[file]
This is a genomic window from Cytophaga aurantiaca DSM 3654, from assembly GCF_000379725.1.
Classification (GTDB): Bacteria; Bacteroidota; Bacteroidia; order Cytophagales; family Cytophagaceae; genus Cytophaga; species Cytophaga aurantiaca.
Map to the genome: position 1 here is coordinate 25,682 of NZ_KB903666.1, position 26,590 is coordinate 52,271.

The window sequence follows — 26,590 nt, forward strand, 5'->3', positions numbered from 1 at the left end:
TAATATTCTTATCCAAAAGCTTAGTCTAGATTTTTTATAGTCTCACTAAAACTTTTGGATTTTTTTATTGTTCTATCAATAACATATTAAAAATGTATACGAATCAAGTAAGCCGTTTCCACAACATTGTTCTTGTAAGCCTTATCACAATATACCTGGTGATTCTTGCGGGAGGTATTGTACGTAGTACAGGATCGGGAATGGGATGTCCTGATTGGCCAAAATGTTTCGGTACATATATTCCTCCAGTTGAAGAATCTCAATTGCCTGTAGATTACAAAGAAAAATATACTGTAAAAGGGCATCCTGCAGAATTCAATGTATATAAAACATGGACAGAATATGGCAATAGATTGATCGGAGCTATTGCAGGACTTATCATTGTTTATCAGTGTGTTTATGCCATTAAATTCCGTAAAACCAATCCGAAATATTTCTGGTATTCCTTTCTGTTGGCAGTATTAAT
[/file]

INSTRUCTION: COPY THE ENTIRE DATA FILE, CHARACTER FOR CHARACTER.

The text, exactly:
This is a genomic window from Cytophaga aurantiaca DSM 3654, from assembly GCF_000379725.1.
Classification (GTDB): Bacteria; Bacteroidota; Bacteroidia; order Cytophagales; family Cytophagaceae; genus Cytophaga; species Cytophaga aurantiaca.
Map to the genome: position 1 here is coordinate 25,682 of NZ_KB903666.1, position 26,590 is coordinate 52,271.

The window sequence follows — 26,590 nt, forward strand, 5'->3', positions numbered from 1 at the left end:
TAATATTCTTATCCAAAAGCTTAGTCTAGATTTTTTATAGTCTCACTAAAACTTTTGGATTTTTTTATTGTTCTATCAATAACATATTAAAAATGTATACGAATCAAGTAAGCCGTTTCCACAACATTGTTCTTGTAAGCCTTATCACAATATACCTGGTGATTCTTGCGGGAGGTATTGTACGTAGTACAGGATCGGGAATGGGATGTCCTGATTGGCCAAAATGTTTCGGTACATATATTCCTCCAGTTGAAGAATCTCAATTGCCTGTAGATTACAAAGAAAAATATACTGTAAAAGGGCATCCTGCAGAATTCAATGTATATAAAACATGGACAGAATATGGCAATAGATTGATCGGAGCTATTGCAGGACTTATCATTGTTTATCAGTGTGTTTATGCCATTAAATTCCGTAAAACCAATCCGAAATATTTCTGGTATTCCTTTCTGTTGGCAGTATTAAT